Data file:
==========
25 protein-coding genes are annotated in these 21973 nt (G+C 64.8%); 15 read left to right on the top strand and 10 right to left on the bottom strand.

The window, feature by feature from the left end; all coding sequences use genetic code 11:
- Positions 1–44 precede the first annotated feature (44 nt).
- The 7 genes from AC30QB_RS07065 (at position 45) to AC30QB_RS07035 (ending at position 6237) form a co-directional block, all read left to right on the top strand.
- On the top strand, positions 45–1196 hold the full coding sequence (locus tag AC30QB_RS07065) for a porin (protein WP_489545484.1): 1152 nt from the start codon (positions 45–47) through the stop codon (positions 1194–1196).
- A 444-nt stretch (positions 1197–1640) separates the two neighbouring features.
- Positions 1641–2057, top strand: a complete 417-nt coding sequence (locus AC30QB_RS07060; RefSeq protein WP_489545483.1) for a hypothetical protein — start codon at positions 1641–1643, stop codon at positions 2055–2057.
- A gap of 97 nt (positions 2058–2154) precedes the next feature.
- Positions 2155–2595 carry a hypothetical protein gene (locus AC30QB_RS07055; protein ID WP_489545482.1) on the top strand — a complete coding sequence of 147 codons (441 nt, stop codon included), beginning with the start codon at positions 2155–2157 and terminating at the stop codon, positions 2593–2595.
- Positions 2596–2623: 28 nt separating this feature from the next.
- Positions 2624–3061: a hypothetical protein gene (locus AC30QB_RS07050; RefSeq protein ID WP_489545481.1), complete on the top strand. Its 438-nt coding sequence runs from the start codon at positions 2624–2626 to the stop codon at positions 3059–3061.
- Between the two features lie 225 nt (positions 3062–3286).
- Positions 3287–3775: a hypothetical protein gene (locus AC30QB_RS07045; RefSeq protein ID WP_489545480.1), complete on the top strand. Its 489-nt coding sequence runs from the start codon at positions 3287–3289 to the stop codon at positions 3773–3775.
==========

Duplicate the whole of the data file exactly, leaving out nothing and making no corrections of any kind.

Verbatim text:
25 protein-coding genes are annotated in these 21973 nt (G+C 64.8%); 15 read left to right on the top strand and 10 right to left on the bottom strand.

The window, feature by feature from the left end; all coding sequences use genetic code 11:
- Positions 1–44 precede the first annotated feature (44 nt).
- The 7 genes from AC30QB_RS07065 (at position 45) to AC30QB_RS07035 (ending at position 6237) form a co-directional block, all read left to right on the top strand.
- On the top strand, positions 45–1196 hold the full coding sequence (locus tag AC30QB_RS07065) for a porin (protein WP_489545484.1): 1152 nt from the start codon (positions 45–47) through the stop codon (positions 1194–1196).
- A 444-nt stretch (positions 1197–1640) separates the two neighbouring features.
- Positions 1641–2057, top strand: a complete 417-nt coding sequence (locus AC30QB_RS07060; RefSeq protein WP_489545483.1) for a hypothetical protein — start codon at positions 1641–1643, stop codon at positions 2055–2057.
- A gap of 97 nt (positions 2058–2154) precedes the next feature.
- Positions 2155–2595 carry a hypothetical protein gene (locus AC30QB_RS07055; protein ID WP_489545482.1) on the top strand — a complete coding sequence of 147 codons (441 nt, stop codon included), beginning with the start codon at positions 2155–2157 and terminating at the stop codon, positions 2593–2595.
- Positions 2596–2623: 28 nt separating this feature from the next.
- Positions 2624–3061: a hypothetical protein gene (locus AC30QB_RS07050; RefSeq protein ID WP_489545481.1), complete on the top strand. Its 438-nt coding sequence runs from the start codon at positions 2624–2626 to the stop codon at positions 3059–3061.
- Between the two features lie 225 nt (positions 3062–3286).
- Positions 3287–3775: a hypothetical protein gene (locus AC30QB_RS07045; RefSeq protein ID WP_489545480.1), complete on the top strand. Its 489-nt coding sequence runs from the start codon at positions 3287–3289 to the stop codon at positions 3773–3775.